Though the new year steadily picks up steam, there’s still plenty of time to resolve to improve certain areas of one’s life. Some call such intentions resolutions, but for me, the “R” word guarantees failure as I rail against having to do what’s expected of me… even if the only one expecting it is myself.
I don’t do resolutions. I do do to-do lists, though, and the following is my to-do list for grandparents. The great thing about this to-do list is that you don’t check off tasks as they’re completed, for these are never completed, you simply do them over and over and over. Or at least attempt to.
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2014 To-Do List for Grandparents
With your grandchildren and for your grandchildren. Whatever gets you moving, do it… more often. Think of new ways to move, too.
Grands of all sorts – grand parents and grand kids – spend far too much time in front of screens. Take those kiddos outdoors. Show them how to play the games their parents did as kids, that you did as a child. Kick the can, anyone?
Exemplify and encourage compassion, gratitude and grace. The world could sure use more of this. Do your part to model it.
Get out from behind the camera.
Sure, we grandparents love photos of our grand times with our grandkids. Being in the moment and taking a picture with your heart lasts far longer than the pixels that often remain in your camera.
Print those pictures. Speaking of pixels, get those hundreds of photos of shiny, happy people you love off your camera, off your phone and onto your walls or desk to display.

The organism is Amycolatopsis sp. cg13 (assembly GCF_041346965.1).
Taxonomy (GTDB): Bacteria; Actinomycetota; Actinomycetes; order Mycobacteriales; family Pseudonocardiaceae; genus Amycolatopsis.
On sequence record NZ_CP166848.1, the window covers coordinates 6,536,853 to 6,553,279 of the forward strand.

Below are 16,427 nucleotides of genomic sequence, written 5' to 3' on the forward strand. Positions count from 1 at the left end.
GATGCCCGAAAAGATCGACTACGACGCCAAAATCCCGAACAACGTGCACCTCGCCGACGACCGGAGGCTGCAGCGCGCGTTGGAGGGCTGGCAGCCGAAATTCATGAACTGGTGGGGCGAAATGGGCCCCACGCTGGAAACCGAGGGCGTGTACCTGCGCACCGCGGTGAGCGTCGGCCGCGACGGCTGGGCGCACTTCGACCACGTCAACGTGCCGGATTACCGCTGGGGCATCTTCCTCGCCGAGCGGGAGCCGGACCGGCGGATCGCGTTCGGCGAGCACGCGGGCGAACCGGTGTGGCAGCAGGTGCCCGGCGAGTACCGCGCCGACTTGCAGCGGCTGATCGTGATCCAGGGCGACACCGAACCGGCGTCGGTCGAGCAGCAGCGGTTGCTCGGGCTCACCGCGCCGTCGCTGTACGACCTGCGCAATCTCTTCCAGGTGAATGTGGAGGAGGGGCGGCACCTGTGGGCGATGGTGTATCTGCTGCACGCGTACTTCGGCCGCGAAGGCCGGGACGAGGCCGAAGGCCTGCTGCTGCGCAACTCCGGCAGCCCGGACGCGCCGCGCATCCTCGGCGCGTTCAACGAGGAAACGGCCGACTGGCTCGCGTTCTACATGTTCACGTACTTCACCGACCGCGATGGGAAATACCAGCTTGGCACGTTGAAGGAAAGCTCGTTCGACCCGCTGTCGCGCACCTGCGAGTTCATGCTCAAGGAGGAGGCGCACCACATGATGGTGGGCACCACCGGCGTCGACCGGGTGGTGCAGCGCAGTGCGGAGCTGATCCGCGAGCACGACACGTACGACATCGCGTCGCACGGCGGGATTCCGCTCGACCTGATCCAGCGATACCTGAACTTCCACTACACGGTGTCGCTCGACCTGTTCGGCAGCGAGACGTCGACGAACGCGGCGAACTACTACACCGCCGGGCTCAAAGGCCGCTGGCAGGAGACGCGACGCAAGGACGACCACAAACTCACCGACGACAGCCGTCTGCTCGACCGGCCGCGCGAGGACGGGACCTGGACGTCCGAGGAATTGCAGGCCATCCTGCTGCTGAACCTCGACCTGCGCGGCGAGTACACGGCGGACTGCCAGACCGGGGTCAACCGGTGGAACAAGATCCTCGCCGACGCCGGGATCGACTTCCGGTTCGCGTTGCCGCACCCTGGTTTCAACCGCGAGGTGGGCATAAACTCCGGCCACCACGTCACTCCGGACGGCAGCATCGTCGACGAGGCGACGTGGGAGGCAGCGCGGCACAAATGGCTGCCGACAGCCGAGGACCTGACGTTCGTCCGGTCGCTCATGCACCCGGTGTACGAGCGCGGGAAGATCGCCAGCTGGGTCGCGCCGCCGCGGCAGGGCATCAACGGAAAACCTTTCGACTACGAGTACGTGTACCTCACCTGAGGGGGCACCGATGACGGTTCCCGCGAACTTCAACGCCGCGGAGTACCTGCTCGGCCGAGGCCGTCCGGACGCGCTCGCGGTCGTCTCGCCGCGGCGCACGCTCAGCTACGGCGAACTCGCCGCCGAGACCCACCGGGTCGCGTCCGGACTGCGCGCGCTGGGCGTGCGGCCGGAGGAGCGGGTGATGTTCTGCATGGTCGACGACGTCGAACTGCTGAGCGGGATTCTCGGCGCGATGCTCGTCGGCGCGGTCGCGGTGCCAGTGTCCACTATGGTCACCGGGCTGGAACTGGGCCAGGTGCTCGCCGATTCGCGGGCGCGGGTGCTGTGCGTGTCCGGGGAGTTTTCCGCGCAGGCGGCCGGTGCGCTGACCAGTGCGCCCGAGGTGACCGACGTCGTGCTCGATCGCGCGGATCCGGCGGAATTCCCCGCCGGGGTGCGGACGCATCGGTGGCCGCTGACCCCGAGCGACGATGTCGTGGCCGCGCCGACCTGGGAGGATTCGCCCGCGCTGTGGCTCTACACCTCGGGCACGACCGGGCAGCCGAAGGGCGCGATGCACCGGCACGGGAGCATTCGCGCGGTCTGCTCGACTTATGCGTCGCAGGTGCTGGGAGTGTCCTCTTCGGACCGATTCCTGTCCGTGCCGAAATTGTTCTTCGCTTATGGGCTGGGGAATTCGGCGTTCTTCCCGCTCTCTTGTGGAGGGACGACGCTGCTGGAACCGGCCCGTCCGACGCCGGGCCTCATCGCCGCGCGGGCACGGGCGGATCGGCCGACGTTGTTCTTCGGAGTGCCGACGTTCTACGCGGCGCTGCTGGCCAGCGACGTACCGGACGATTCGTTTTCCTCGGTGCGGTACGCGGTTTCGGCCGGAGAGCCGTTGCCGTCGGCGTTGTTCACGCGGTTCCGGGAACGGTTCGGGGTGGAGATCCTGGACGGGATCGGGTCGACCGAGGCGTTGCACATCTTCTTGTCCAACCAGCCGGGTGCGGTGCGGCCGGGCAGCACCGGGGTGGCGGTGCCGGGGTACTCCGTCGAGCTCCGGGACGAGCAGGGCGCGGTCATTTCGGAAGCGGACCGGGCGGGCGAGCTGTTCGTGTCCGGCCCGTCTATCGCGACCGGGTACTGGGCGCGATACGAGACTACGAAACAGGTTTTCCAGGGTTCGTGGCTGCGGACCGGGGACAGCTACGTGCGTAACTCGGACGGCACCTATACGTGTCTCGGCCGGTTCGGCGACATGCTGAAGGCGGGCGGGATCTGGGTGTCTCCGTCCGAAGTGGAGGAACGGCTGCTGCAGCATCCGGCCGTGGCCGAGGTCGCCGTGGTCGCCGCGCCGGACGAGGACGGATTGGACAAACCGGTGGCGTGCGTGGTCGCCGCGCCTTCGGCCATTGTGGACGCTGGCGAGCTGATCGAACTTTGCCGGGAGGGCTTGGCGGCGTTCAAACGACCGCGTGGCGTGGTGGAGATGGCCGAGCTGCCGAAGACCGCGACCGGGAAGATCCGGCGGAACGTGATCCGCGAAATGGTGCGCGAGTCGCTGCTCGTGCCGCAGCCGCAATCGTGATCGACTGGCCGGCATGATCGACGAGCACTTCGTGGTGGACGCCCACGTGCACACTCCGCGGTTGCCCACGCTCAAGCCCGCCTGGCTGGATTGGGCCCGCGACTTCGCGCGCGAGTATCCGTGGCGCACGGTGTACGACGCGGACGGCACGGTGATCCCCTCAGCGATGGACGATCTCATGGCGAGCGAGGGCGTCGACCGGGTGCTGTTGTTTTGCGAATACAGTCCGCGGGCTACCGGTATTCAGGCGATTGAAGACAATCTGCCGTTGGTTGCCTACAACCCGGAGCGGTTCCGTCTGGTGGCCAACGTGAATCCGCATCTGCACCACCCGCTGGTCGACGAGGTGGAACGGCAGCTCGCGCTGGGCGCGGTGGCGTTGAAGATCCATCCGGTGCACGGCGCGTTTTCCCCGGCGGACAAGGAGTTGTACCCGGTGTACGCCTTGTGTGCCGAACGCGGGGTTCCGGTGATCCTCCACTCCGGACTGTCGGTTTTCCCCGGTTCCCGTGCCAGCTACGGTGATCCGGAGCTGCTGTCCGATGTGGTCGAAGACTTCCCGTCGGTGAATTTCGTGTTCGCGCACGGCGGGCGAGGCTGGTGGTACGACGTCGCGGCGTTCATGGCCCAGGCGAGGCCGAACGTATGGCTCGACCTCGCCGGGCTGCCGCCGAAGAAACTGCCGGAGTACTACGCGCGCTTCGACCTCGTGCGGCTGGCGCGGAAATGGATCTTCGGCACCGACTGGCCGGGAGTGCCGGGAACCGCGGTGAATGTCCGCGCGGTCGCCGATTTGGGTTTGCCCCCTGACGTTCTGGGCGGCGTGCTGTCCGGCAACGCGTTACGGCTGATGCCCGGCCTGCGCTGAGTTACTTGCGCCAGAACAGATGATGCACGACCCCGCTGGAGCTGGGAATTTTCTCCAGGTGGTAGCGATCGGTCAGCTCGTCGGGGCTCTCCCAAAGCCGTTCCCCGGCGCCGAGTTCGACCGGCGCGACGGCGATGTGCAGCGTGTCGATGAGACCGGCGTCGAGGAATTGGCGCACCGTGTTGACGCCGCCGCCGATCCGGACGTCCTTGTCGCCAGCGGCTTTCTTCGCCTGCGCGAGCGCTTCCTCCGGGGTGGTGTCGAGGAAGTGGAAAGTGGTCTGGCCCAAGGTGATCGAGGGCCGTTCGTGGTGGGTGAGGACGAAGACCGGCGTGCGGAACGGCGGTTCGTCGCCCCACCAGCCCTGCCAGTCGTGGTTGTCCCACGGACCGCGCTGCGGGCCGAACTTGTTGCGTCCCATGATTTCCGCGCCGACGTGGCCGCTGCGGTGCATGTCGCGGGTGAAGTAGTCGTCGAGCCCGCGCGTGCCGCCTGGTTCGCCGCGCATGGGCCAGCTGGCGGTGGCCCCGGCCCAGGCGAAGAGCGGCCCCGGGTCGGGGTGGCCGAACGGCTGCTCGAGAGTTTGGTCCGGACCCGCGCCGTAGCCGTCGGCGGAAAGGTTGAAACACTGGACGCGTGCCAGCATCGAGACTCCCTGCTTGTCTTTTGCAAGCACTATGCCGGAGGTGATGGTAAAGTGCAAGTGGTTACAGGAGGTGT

Connect with the young’uns in high-tech ways and while playing high-tech games. Learn how to do Google hangouts. Figure out how to win at Minecraft.
Eliminate envy… of the other grandparents.
Enough said. (Yeah, this is a hard one, I admit. Good thing this is a list of things to do again and again, for elimination takes time.)
Not only is laughter the best medicine, it’s the best glue between grandparents and grandchildren. Besides, who else appreciates corny jokes more than kids do (those moans and groans are the sounds of appreciation, I swear).
Tell stories, too.
Grandchildren love to hear stories about when they were born, when they were learning a new skill, when they were the star of the show and how proud everyone was of them. They love to hear the same thing about their parents – and even about their grandparents.
Snail mail still delivers.
Whether they live near or far, grandchildren delight over receiving letters and more in the mailbox. The real mailbox. Better yet if it’s a box with edible goodies – Grandma’s cookies, for instance – inside.
Remember the adult kids.
It’s so easy to fall into focusing on the grands, yet the parents of the grandchildren were our kids first, will always be our kids. Spend a little time focusing on them now and again.
Get a life.
Activities and interests outside of grandparenting make grandparents far more interesting. Plus they give us something to do when the grandkids are too busy to play – or live far away.
What else would you to the list?
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Lisa is a Colorado-based freelance writer. She publishes the Grandma's Briefs website, where she shares bits on life's second act and strives to smash the outdated "grandma" stereotype. Lisa has been married to the same man forever; together they have three adult daughters, one son-in-law and three adorable grandsons — children of the middle daughter and her husband. Lisa is easy to find online as she's known as GrandmasBriefs wherever she goes: Twitter (@grandmasbriefs), Facebook, Google+ and elsewhere.